The 100-year-old company has about $20 billion on hand today, but needs at least $11 billion to $14 billion worth of working capital at all times so it can keep paying its bills, GM has said. The company has been trying for months, without success, to raise at least $5 billion by selling assets, such as its Hummer brand, and by pledging unencumbered assets, such as profitable international operations, as collateral for loans.

But lenders are reluctant to invest. GM debt, once considered the highest investment grade, has tumbled to low-rated, junk-bond status. Many lenders approached to invest in a combined GM-Chrysler have also balked. One large private-equity investor said it would take too many years for the combined entity to realize a forecast $10 billion in annual cost savings. Meanwhile, this person said, it's safer to invest in the company's debt instead of its shares, because creditors get better protection than shareholders in the event of a bankruptcy filing.

When Cerberus purchased Chrysler in the spring of 2007, the capital markets were at full throttle. The firm basically bought Chrysler for free, in exchange for offering to take on its considerable debt. Cerberus expected that once Chrysler was private and outside the public glare it could build a smaller, stronger company, and it wouldn't be difficult to find debt investors to help them do so.

It hasn't turned out that way. In two years, Chrysler has fallen from third to fifth in U.S. auto sales. J.P. Morgan estimates it has $11 billion on hand. It uses $3 billion to $5 billion of that as working capital to meet payroll, pay vendors and pay other bills. Its monthly cash burn is estimated at $300 million to $400 million. That figure may grow as vehicle sales slow, suggesting that it could run out of money by late 2009. To conserve cash, Chrysler has halted certain new-product plans, a sign that it sees a deal with GM as the only path out.

Jeffrey McCracken / John D. Stoll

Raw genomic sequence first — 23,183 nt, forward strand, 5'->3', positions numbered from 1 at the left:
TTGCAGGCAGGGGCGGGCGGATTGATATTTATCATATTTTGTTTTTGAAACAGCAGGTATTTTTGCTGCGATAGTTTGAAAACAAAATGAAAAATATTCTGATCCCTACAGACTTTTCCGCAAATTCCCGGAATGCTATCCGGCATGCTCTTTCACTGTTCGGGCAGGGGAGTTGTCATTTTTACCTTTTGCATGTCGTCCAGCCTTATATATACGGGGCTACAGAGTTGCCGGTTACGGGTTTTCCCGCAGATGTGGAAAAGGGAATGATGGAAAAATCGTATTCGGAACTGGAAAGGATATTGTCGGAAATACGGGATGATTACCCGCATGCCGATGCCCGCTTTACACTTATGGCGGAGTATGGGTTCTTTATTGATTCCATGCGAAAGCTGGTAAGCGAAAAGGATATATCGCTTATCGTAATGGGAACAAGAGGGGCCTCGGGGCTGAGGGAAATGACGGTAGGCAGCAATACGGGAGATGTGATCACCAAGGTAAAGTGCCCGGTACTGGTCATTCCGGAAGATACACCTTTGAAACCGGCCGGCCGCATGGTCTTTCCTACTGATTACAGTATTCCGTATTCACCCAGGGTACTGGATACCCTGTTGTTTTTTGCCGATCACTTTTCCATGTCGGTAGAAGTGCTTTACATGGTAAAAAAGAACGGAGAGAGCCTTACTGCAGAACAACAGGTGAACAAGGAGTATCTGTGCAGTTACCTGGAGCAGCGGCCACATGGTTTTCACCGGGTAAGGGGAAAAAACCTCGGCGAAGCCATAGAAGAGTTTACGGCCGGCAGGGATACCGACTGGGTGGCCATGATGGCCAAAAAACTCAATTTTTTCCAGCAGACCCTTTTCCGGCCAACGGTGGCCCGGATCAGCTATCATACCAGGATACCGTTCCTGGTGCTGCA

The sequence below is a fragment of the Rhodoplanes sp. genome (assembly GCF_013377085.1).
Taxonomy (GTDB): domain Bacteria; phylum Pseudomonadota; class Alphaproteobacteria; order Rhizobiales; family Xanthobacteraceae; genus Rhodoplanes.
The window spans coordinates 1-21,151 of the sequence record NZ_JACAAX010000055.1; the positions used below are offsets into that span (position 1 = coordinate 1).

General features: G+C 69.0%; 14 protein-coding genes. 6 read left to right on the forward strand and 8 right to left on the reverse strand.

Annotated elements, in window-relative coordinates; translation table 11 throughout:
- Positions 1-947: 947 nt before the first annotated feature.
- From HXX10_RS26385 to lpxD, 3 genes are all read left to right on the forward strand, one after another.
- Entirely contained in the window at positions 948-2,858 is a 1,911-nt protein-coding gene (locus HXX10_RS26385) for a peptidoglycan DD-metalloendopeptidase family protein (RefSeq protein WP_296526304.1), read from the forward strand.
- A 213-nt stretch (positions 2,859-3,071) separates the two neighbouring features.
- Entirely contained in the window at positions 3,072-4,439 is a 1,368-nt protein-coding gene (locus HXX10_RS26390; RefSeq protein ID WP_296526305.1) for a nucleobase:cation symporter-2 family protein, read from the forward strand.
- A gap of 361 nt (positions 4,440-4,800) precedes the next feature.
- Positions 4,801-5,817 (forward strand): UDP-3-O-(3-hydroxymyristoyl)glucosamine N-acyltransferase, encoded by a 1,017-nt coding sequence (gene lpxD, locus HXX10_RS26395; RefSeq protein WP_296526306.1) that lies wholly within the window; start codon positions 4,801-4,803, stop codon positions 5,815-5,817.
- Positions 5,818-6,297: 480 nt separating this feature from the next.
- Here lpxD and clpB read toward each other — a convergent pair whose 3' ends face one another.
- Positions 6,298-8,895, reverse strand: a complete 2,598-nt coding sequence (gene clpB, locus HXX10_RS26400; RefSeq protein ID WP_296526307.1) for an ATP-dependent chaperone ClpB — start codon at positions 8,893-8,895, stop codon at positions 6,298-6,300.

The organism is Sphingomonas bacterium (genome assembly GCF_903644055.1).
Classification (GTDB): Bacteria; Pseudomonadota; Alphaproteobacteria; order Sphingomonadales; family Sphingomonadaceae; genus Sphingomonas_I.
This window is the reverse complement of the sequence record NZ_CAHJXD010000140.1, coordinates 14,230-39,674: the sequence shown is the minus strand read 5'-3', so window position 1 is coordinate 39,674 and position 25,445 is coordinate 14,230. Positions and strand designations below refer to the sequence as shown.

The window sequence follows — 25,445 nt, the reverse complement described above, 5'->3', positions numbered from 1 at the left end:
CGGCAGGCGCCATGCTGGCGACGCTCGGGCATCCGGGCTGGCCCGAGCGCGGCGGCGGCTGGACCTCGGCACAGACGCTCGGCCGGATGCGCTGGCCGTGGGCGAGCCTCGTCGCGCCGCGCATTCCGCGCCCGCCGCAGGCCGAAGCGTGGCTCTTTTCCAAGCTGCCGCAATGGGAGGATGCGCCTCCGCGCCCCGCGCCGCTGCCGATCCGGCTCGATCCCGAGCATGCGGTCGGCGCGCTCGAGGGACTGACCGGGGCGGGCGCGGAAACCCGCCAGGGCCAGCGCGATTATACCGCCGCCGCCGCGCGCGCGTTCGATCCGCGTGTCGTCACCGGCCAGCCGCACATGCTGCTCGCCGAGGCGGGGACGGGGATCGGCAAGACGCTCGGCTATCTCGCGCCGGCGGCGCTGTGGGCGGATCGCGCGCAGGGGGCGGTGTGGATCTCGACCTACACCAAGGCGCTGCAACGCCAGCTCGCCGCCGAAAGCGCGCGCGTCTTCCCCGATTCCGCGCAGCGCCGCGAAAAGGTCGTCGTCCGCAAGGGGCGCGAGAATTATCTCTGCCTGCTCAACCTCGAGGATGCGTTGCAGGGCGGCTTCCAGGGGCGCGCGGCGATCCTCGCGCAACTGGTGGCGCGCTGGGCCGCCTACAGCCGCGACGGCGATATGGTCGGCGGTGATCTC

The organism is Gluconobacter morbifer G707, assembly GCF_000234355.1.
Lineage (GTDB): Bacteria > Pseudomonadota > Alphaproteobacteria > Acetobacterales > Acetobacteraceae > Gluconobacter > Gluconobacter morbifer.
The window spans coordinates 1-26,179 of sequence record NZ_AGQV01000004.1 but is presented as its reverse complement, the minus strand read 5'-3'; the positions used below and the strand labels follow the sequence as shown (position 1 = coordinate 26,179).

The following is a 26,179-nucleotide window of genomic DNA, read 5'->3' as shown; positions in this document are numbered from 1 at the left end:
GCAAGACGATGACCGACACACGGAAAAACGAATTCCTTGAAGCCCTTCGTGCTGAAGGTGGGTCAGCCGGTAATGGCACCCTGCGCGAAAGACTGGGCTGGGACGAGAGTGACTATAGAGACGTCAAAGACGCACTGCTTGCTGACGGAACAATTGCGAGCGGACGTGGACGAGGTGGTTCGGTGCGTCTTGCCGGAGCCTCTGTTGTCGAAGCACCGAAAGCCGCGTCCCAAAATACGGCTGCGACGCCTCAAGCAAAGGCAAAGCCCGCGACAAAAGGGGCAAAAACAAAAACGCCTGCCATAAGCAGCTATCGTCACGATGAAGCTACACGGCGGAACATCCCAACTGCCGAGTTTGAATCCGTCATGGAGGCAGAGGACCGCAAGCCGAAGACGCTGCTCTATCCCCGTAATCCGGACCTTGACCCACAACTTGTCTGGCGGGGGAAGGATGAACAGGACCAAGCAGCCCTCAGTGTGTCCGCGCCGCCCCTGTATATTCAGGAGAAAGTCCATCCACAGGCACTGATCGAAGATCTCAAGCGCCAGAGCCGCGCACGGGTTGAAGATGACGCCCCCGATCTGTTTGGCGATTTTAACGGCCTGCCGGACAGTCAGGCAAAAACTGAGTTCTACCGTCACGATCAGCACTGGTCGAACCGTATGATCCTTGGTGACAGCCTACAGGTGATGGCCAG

shunitang 发表于 2008-10-28 15:33:56

用汽车(General Motors Corp.)和长期竞争对手克莱斯勒(Chrysler LLC)这个周末继续进行合并谈判,两家公司都面临着一个残酷的现实:如果不进行合并,得不到联邦政府可能的援助,那么两家公司的现金储备可能会在一年之内消耗殆尽。




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德意志银行(Deutsche Bank)汽车业分析师拉切(Rod Lache)上周写道,如果没有合并或政府援助等外部干预,我们预计通用汽车的现金水平会在12个月内降到底限。他在专访中补充表示,克莱斯勒的资金水平也处在危险低位;他说,我们认为克莱斯勒也面临着同样处境,明年8月或是12月他们就会弹尽粮绝。两家公司的选择余地都很有限。


通用汽车发言人哈里斯(Steve Harris)表示,我们还没到要考虑破产保护的境地。克莱斯勒发言人麦克塔维什(Lori McTavish)称,破产不在公司的考虑范围内,这对我们说不过去。





两家公司合并的传言开始于9月份,此前通用汽车和美国第三大汽车制造商福特汽车(Ford Motor Co.)曾短暂洽谈过。私人资本运营公司Cerberus Capital Management随后接洽了通用汽车,有意将所持克莱斯勒股份置换通用汽车持有旗下信贷部门通用汽车金融服务公司(GMAC) 49%的股份;Cerberus目前持有克莱斯勒81%的股份以及GMAC 49%的股份。Cerberus一位发言人不愿置评,将问题转给了克莱斯勒。



根据多项预测,美国未来12个月的汽车销量可能下滑到上世纪80年代初的前一次衰退时的水平,而当时的美国人口比现在要少7,000万。美国汽车销量在2000年时达到1,740辆的顶峰,在另外五年时间里也保持接近1,700万辆的水平。根据消费研究机构J.D. Power & Associates的数据,今年的销量估计将达到1,360万辆,预计2009年还将再减少50万辆。

如今,三大汽车巨头的轿车和卡车产能比目前的销量高出了300万辆,相当于10个工厂的产能闲置。克莱斯勒首席执行长罗伯特•纳德利(Robert Nardelli)上周五宣布将裁减5,000个白领职位时对员工说,这对我们的行业来说实在是不可想象的年代。



据几位参与谈判的人称,通用汽车和克莱斯勒合并后,通用汽车将在产品研发方面发挥主导作用。这些人称,通用汽车将把克莱斯勒现有的几款产品转到通用汽车的架构下以节约成本,或是干脆放弃部分产品。预计通用汽车将保留克莱斯勒更受欢迎的产品:微型客车和吉普车。通用汽车还会向寻求进入美国轻型卡车市场的汽车厂家出售部分汽车生产线,如仍有盈利的Dodge Ram。






但实际情况并未朝这个方向发展。在两年的时间里,克莱斯勒在美国的汽车销量排名从第三位滑落到了第五位。摩根大通(J.P. Morgan)估计,该公司手头还有110亿美元现金。克莱斯勒用其中的30亿至50亿美元作为营运资金支付工资,给供货商付费和支付其它费用。该公司每月消耗现金3亿至4亿美元。随着汽车销售的放缓,这个数字还可能上升,表明该公司可能在2009年底耗尽现金。为了保存现金,克莱斯勒已停止了部分新产品计划,这个迹象显示它将同通用汽车的交易视为了唯一的救命稻草。

Jeffrey McCracken / John D. Stoll